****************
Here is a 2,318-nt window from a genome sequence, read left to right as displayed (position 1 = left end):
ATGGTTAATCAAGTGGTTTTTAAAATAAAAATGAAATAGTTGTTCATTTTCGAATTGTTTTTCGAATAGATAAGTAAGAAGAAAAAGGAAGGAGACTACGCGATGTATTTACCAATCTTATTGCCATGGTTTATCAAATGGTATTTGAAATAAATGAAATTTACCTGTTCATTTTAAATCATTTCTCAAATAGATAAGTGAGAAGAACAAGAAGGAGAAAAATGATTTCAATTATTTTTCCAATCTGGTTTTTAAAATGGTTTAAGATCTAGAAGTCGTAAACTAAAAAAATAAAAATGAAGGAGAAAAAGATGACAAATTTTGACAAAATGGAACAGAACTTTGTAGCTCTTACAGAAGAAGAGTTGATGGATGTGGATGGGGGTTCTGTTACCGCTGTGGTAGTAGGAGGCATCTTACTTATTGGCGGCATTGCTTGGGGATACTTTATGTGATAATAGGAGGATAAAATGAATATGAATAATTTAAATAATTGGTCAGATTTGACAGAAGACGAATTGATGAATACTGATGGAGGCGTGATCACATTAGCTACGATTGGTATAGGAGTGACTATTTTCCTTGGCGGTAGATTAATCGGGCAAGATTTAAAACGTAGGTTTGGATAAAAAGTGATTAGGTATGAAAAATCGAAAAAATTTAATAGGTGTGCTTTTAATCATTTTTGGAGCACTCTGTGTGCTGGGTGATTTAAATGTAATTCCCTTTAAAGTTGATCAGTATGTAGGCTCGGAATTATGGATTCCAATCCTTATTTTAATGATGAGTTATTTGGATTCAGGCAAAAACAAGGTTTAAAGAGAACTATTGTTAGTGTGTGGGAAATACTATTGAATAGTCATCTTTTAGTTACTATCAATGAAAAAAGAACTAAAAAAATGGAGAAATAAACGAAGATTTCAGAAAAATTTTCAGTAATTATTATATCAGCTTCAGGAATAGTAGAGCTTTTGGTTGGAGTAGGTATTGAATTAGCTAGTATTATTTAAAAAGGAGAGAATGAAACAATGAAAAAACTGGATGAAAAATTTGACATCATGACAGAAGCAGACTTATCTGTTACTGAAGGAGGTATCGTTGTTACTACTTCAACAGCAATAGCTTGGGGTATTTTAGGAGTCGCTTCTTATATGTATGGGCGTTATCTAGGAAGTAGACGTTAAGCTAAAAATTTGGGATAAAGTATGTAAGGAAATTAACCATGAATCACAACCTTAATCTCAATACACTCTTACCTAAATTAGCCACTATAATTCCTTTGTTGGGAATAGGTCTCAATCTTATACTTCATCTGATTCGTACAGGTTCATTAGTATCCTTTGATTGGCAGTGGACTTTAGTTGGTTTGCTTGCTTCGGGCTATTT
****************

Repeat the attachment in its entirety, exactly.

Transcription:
Here is a 2,318-nt window from a genome sequence, read left to right as displayed (position 1 = left end):
ATGGTTAATCAAGTGGTTTTTAAAATAAAAATGAAATAGTTGTTCATTTTCGAATTGTTTTTCGAATAGATAAGTAAGAAGAAAAAGGAAGGAGACTACGCGATGTATTTACCAATCTTATTGCCATGGTTTATCAAATGGTATTTGAAATAAATGAAATTTACCTGTTCATTTTAAATCATTTCTCAAATAGATAAGTGAGAAGAACAAGAAGGAGAAAAATGATTTCAATTATTTTTCCAATCTGGTTTTTAAAATGGTTTAAGATCTAGAAGTCGTAAACTAAAAAAATAAAAATGAAGGAGAAAAAGATGACAAATTTTGACAAAATGGAACAGAACTTTGTAGCTCTTACAGAAGAAGAGTTGATGGATGTGGATGGGGGTTCTGTTACCGCTGTGGTAGTAGGAGGCATCTTACTTATTGGCGGCATTGCTTGGGGATACTTTATGTGATAATAGGAGGATAAAATGAATATGAATAATTTAAATAATTGGTCAGATTTGACAGAAGACGAATTGATGAATACTGATGGAGGCGTGATCACATTAGCTACGATTGGTATAGGAGTGACTATTTTCCTTGGCGGTAGATTAATCGGGCAAGATTTAAAACGTAGGTTTGGATAAAAAGTGATTAGGTATGAAAAATCGAAAAAATTTAATAGGTGTGCTTTTAATCATTTTTGGAGCACTCTGTGTGCTGGGTGATTTAAATGTAATTCCCTTTAAAGTTGATCAGTATGTAGGCTCGGAATTATGGATTCCAATCCTTATTTTAATGATGAGTTATTTGGATTCAGGCAAAAACAAGGTTTAAAGAGAACTATTGTTAGTGTGTGGGAAATACTATTGAATAGTCATCTTTTAGTTACTATCAATGAAAAAAGAACTAAAAAAATGGAGAAATAAACGAAGATTTCAGAAAAATTTTCAGTAATTATTATATCAGCTTCAGGAATAGTAGAGCTTTTGGTTGGAGTAGGTATTGAATTAGCTAGTATTATTTAAAAAGGAGAGAATGAAACAATGAAAAAACTGGATGAAAAATTTGACATCATGACAGAAGCAGACTTATCTGTTACTGAAGGAGGTATCGTTGTTACTACTTCAACAGCAATAGCTTGGGGTATTTTAGGAGTCGCTTCTTATATGTATGGGCGTTATCTAGGAAGTAGACGTTAAGCTAAAAATTTGGGATAAAGTATGTAAGGAAATTAACCATGAATCACAACCTTAATCTCAATACACTCTTACCTAAATTAGCCACTATAATTCCTTTGTTGGGAATAGGTCTCAATCTTATACTTCATCTGATTCGTACAGGTTCATTAGTATCCTTTGATTGGCAGTGGACTTTAGTTGGTTTGCTTGCTTCGGGCTATTT